The two Republican candidates for governor faced off Wednesday in a pointed debate, with Wrentham businessman Chris Doughty pitching himself as well-suited to juice Massachusetts’ economy and former Whitman state lawmaker Geoff Diehl presenting himself as a proven conservative who will fight and win culture-war battles.
The hourlong radio forum featured several sharp exchanges. Diehl, a conservative backed by former president Donald Trump, framed Doughty, who voted for Hillary Clinton in 2016, as insufficiently loyal to the Republican Party. Doughty framed Diehl as a sure loser in the general election who is “running an Alabama campaign in Massachusetts.”
The race, the only competitive gubernatorial primary for Massachusetts residents to decide, is effectively a battle between the two wings of the state party. Diehl supporters cite his loyalty to Trump and his conservative views on immigration, COVID-19 mandates, and what children are being taught in schools, while Doughty supporters point to his record running a manufacturing company and compare him to more moderate GOP leaders like Mitt Romney and Charlie Baker.
During the debate, moderated by conservative radio host Howie Carr, Doughty said his experience running his company will translate to weeding out bureaucracy and “wasteful regulation.”
“I am a job creator, not a career politician,” he said in his opening remarks. “I am going to treat state government just as I treated my own business.”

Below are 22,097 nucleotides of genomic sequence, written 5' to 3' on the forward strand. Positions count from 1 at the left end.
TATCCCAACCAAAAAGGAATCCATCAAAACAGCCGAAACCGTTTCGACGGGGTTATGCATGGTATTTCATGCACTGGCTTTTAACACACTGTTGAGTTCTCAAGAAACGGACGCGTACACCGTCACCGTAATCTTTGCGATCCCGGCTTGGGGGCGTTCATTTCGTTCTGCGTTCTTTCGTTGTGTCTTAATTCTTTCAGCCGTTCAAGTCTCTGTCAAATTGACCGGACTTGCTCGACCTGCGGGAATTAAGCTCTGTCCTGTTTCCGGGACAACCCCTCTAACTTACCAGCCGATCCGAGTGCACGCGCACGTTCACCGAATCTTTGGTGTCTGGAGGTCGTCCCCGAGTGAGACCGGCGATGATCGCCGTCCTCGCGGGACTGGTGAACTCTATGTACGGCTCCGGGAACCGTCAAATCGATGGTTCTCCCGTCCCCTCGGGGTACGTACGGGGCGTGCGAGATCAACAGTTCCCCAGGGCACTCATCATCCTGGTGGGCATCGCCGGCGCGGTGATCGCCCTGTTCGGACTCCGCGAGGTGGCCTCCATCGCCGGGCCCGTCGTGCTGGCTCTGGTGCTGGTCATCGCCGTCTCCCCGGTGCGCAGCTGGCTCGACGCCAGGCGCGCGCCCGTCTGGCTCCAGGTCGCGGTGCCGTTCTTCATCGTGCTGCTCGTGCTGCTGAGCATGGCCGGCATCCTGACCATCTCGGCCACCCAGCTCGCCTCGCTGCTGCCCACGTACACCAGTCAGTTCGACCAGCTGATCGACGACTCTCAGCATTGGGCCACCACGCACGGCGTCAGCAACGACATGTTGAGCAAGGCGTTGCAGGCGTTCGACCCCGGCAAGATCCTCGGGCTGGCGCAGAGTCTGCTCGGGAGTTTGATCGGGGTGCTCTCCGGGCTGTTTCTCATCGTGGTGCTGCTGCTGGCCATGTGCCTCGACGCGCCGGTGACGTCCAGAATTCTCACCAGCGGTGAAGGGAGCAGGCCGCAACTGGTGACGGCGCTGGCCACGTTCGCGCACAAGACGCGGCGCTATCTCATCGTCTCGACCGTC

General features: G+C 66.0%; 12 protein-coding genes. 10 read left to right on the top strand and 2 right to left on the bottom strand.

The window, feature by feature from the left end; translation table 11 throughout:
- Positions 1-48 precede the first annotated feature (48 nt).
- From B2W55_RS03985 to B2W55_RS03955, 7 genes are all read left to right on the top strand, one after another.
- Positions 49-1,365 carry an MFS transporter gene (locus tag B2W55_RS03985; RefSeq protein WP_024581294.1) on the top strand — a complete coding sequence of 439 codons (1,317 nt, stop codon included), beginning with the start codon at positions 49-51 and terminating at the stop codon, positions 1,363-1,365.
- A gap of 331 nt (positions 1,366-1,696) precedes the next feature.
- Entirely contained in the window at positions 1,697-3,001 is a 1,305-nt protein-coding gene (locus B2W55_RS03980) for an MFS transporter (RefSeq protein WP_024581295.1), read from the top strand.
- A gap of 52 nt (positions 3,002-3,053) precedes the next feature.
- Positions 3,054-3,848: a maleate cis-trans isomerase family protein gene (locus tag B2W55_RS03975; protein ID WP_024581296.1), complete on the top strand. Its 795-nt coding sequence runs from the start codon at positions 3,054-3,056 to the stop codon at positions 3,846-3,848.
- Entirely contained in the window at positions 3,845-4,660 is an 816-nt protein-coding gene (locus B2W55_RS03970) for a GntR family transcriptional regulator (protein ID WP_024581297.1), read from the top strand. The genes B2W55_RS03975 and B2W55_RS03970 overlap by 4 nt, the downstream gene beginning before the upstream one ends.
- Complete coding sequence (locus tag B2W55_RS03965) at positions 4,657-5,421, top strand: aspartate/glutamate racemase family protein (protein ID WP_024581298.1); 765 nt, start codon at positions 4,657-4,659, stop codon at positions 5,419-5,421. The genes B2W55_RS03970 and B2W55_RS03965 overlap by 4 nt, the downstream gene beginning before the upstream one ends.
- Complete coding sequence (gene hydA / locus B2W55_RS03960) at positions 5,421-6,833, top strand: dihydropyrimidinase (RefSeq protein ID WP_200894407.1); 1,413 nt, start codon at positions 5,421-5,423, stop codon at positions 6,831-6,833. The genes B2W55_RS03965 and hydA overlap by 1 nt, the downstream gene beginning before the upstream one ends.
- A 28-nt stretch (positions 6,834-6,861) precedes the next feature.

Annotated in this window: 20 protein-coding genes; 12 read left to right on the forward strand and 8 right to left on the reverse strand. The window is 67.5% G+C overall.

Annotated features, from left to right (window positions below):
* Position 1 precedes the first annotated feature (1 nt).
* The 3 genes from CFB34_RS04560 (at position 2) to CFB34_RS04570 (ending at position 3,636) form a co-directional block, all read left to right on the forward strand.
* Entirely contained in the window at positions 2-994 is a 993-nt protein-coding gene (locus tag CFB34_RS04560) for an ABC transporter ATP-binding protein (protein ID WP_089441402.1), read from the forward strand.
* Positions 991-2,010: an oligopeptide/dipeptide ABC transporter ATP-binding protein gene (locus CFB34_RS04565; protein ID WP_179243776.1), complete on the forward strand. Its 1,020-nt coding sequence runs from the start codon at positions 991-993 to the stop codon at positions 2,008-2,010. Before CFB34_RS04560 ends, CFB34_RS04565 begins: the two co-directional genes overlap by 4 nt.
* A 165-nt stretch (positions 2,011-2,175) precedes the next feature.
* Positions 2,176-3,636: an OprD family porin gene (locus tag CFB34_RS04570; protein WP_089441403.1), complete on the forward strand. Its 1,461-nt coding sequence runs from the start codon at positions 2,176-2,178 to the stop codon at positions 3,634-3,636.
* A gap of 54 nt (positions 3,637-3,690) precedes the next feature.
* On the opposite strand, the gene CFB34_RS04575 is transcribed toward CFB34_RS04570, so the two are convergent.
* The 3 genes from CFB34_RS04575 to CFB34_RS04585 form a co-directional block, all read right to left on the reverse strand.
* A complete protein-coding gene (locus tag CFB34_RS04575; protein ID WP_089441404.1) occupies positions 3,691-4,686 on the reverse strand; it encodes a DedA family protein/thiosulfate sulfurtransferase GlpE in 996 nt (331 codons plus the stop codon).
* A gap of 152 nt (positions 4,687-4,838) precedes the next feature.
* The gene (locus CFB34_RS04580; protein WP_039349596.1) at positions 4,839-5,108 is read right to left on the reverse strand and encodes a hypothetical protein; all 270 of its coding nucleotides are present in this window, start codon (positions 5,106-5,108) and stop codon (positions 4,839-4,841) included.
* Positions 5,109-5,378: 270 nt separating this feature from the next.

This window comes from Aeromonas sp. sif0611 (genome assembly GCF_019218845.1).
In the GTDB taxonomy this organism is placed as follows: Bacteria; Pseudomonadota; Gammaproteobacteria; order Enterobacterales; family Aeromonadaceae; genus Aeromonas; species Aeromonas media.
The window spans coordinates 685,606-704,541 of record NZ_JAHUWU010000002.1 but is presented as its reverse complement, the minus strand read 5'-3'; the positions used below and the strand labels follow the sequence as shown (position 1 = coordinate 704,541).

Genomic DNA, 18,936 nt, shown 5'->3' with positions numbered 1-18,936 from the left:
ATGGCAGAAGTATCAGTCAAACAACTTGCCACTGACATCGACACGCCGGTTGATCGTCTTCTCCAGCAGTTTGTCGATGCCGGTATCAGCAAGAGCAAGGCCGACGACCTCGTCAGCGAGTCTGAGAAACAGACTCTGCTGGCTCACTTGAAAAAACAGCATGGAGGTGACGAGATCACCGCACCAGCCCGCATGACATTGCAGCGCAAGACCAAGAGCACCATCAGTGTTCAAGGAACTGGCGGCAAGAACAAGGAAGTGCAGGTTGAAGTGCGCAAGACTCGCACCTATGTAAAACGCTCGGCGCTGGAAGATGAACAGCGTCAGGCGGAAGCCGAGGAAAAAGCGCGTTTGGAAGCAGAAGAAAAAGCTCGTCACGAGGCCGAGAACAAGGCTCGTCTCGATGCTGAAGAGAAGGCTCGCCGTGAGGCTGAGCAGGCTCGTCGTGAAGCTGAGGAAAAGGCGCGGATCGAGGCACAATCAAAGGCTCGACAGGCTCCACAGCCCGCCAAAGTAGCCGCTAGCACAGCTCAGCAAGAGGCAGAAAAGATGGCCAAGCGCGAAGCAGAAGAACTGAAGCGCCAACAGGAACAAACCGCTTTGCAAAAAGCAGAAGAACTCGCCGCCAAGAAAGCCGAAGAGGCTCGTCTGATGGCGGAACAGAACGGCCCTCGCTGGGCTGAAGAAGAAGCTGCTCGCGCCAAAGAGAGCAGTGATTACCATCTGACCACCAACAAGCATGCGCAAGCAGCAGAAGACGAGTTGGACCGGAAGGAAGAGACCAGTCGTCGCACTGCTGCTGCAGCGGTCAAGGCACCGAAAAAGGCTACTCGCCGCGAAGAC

Diehl drew on his experience serving four terms as a Republican in an overwhelmingly Democratic Legislature and emphasized his involvement in a successful 2014 ballot campaign that repealed part of a 2013 law that created increases in the state gas tax tied to the rate of inflation.
After his fourth term, Diehl won a three-way GOP primary for US Senate in 2018. He lost by 24 points to Elizabeth Warren and had failed in a bid for state Senate three years earlier.
“[Democrats] will do nothing to provide relief to the people of Massachusetts,” he said. “We need to make sure you have someone who has a track record of trying to make sure the money comes back and also lowers taxes.”
Diehl underscored his support for parents who fear their children are being taught “inappropriate material” in the classroom, and for police — positions he has repeated on the campaign trail and heralded in May at the state Republican Party’s convention, where he won the GOP endorsement.
Both candidates were asked whether they would evoke Baker’s leadership style or that of Trump, who has called the current governor a “RINO,” or “Republican in name only.”
Diehl, who said he supported Baker in his previous campaigns, said he wants to replicate the governor’s goals of making government more efficient but would do so “with a strong hand . . . unafraid to take on powers that be, whether it was the Democrats or whether it was the media.”
Doughty said he supports Baker’s stances on tax policy but would bring a more competitive spirit to the State House to court businesses into coming to Massachusetts. He also credited Trump for his trade policies, which Doughty said positively impacted his business.
Diehl, who’s trumpeted Trump’s false claims the 2020 election was rigged, and Doughty face long odds at topping the Democrats’ presumptive nominee, Attorney General Maura Healey. The South End Democrat is now effectively uncontested in the Sept. 6 primary after her last remaining opponent exited the race, though state Senator Sonia Chang-Díaz’s name will remain on the ballot.
Doughty, who is mostly self-funding his campaign, leads Diehl in fund-raising, but Diehl has led Doughty in the polls.
Whoever wins the GOP primary will face Healey on Nov. 8.
But the Republicans may not face each other again. Doughty said Diehl hadn’t agreed to any other primary debates.
Samantha J. Gross can be reached at firstname.lastname@example.org. Follow her on Twitter @samanthajgross.